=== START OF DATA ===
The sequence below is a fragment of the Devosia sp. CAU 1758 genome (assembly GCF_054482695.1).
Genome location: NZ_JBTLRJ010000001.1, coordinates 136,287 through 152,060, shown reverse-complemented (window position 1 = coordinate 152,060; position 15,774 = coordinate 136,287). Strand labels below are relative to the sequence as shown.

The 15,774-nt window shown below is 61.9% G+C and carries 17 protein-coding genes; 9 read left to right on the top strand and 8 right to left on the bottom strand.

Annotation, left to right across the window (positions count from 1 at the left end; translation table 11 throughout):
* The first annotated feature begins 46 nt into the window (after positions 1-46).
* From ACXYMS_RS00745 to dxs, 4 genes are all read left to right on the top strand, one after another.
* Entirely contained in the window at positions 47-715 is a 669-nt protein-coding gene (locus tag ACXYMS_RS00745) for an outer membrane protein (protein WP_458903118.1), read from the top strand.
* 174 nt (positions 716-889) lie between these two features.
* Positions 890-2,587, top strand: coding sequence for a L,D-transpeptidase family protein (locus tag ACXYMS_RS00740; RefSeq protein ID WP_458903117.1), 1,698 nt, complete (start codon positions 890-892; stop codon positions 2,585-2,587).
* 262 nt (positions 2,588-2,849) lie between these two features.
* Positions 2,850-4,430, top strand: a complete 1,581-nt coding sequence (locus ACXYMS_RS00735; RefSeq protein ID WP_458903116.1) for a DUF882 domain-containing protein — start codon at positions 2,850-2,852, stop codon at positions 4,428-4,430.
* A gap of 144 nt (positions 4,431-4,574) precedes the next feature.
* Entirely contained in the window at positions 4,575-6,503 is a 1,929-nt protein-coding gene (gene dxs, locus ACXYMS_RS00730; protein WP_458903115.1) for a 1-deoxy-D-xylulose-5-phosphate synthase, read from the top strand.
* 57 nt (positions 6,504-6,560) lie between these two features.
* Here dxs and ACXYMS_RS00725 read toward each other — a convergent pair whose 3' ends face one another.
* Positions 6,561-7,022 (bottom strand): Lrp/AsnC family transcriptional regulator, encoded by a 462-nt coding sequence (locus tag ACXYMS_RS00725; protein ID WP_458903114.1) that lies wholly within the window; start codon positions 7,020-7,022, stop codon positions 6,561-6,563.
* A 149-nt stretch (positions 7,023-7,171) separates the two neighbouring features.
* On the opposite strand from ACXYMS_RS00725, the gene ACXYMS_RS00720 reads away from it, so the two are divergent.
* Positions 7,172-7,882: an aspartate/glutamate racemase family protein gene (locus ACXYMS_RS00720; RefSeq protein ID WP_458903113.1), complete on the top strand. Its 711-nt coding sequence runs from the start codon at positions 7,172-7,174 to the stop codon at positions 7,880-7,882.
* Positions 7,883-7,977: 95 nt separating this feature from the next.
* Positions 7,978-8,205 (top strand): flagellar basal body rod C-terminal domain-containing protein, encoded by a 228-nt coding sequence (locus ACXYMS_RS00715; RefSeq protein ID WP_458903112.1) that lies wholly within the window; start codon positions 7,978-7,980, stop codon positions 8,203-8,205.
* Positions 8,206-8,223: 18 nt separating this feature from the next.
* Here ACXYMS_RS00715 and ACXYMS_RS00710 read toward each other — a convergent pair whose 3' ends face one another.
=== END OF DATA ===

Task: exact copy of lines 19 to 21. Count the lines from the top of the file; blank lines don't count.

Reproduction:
* Positions 7,172-7,882: an aspartate/glutamate racemase family protein gene (locus ACXYMS_RS00720; RefSeq protein ID WP_458903113.1), complete on the top strand. Its 711-nt coding sequence runs from the start codon at positions 7,172-7,174 to the stop codon at positions 7,880-7,882.
* Positions 7,883-7,977: 95 nt separating this feature from the next.
* Positions 7,978-8,205 (top strand): flagellar basal body rod C-terminal domain-containing protein, encoded by a 228-nt coding sequence (locus ACXYMS_RS00715; RefSeq protein ID WP_458903112.1) that lies wholly within the window; start codon positions 7,978-7,980, stop codon positions 8,203-8,205.